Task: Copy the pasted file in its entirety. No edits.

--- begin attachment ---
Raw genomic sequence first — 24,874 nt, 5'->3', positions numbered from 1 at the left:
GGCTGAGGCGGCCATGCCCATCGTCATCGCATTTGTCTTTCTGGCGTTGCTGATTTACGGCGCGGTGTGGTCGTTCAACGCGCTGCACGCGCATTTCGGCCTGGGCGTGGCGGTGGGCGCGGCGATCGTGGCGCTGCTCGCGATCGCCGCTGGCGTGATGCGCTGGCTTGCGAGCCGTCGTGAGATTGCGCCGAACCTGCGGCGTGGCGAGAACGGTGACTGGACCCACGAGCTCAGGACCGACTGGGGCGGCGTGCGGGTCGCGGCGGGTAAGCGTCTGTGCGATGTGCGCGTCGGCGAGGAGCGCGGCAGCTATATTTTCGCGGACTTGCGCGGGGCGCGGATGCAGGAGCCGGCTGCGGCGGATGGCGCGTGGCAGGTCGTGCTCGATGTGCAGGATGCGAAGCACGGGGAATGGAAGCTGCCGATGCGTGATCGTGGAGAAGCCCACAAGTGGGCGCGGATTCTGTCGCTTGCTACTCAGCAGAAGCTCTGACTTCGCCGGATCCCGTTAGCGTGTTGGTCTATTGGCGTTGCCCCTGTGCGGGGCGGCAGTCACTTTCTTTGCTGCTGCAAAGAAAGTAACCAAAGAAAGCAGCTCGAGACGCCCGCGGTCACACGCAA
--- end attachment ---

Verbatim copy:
Raw genomic sequence first — 24,874 nt, 5'->3', positions numbered from 1 at the left:
GGCTGAGGCGGCCATGCCCATCGTCATCGCATTTGTCTTTCTGGCGTTGCTGATTTACGGCGCGGTGTGGTCGTTCAACGCGCTGCACGCGCATTTCGGCCTGGGCGTGGCGGTGGGCGCGGCGATCGTGGCGCTGCTCGCGATCGCCGCTGGCGTGATGCGCTGGCTTGCGAGCCGTCGTGAGATTGCGCCGAACCTGCGGCGTGGCGAGAACGGTGACTGGACCCACGAGCTCAGGACCGACTGGGGCGGCGTGCGGGTCGCGGCGGGTAAGCGTCTGTGCGATGTGCGCGTCGGCGAGGAGCGCGGCAGCTATATTTTCGCGGACTTGCGCGGGGCGCGGATGCAGGAGCCGGCTGCGGCGGATGGCGCGTGGCAGGTCGTGCTCGATGTGCAGGATGCGAAGCACGGGGAATGGAAGCTGCCGATGCGTGATCGTGGAGAAGCCCACAAGTGGGCGCGGATTCTGTCGCTTGCTACTCAGCAGAAGCTCTGACTTCGCCGGATCCCGTTAGCGTGTTGGTCTATTGGCGTTGCCCCTGTGCGGGGCGGCAGTCACTTTCTTTGCTGCTGCAAAGAAAGTAACCAAAGAAAGCAGCTCGAGACGCCCGCGGTCACACGCAA